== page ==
Last month we explored Accounts Receivables and highlighting incoming billable funds from clients. This month we’re looking at Accounts Payable.
SO! What does Accounts Payable Mean and How Does it Help Me?
In short, accounts payable is the account that tells you who and how much YOU owe to your vendors.
In a service-based business, if you have COGS set up you can track the cost of your services and projects. The cost will go straight to COGS and Accounts Payable and skipping the inventory. Inventory is only for product-based businesses.
When you enter an invoice, (bill), from your vendors into your accounting software it will hit the expense (admin cost) or the inventory account on the balance sheet. When you sell the item in inventory it comes out of inventory and hits the COGS account.
The Accounts Payable report will tell you who, when and how much you owe each vendor.
Having this information at your fingertips will help better plan so you can pay your bills on time. But it also highlights whether or not the vendor has a discount day and if you’re able to take the discount and pay your bills less the discount.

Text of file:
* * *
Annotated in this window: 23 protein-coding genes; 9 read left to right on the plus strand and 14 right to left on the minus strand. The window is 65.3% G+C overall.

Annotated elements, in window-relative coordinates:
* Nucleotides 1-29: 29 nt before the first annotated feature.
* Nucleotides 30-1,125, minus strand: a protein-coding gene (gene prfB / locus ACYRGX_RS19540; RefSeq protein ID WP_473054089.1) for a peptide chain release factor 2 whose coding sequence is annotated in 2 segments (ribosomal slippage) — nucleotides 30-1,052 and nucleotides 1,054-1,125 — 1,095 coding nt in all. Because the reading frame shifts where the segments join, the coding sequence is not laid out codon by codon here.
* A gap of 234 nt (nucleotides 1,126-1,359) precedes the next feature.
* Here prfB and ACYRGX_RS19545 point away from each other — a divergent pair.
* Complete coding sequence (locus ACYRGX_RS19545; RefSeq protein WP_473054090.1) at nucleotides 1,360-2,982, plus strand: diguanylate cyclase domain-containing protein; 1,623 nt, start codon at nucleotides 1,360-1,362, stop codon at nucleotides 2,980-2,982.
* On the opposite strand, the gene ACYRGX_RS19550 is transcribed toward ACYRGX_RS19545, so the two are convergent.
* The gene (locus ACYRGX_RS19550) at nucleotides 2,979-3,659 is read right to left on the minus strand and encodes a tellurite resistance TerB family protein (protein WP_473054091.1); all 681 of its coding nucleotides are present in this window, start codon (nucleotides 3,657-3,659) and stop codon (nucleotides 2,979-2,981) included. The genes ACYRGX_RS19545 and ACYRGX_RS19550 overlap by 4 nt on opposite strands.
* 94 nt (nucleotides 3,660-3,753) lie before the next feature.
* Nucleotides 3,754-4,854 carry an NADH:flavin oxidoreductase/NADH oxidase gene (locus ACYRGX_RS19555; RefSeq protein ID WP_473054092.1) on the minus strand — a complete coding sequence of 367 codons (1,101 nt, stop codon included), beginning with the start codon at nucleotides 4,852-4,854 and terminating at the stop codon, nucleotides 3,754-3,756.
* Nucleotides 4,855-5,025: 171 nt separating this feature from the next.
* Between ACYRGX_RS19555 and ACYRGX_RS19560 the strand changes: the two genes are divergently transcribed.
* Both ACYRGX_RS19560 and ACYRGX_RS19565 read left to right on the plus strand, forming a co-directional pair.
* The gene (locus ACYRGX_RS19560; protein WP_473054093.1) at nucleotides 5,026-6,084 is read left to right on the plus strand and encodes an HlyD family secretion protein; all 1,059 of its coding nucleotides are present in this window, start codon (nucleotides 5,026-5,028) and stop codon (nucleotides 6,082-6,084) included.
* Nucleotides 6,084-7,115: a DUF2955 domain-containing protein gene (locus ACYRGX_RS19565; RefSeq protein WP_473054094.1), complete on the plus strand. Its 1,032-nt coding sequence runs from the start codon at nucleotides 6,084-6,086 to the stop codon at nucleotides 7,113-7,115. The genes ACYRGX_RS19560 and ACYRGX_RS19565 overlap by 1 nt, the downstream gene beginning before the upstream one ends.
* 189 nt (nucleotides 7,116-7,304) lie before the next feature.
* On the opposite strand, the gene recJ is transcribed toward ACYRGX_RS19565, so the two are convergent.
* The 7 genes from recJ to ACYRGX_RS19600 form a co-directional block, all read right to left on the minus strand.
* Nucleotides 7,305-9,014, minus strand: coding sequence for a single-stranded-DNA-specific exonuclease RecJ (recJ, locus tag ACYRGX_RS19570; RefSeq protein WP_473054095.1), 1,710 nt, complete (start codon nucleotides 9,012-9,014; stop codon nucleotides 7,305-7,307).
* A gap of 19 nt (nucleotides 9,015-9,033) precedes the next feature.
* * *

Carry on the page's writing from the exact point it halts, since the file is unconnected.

When you’re able to pay your bills on time you will get a better credit rating with your vendors and as your business grows it be able to increase your credit limit. It is important to keep up to date with your vendors. Better credit ratings with your vendors can afford you other benefits as well. If there’s ever a time when you need help with a deadline extension, your vendors will be more willing to work with you if you have a good credit history with them.
By entering all your bills into your account managing software or registries you will be empowered with the right information to let you compare the bills entered in against the bank, credit statements or individual vendor invoices you receive. That way, at the end of the month (or billing cycle) you can find missing invoices or missing payments should a circumstance arise.
TIP – To help you avoid potential accounting errors, never pay outstanding bills payable from a statement, only pay from the individual invoices received from the vendor. This way you have looked at each invoice to make sure you have reached all of the expected product and can verify the prices are what you had planned for.
FOR more tips or assistance on tackling your company’s Accounts Payable, contact Carefree Bookkeeping today!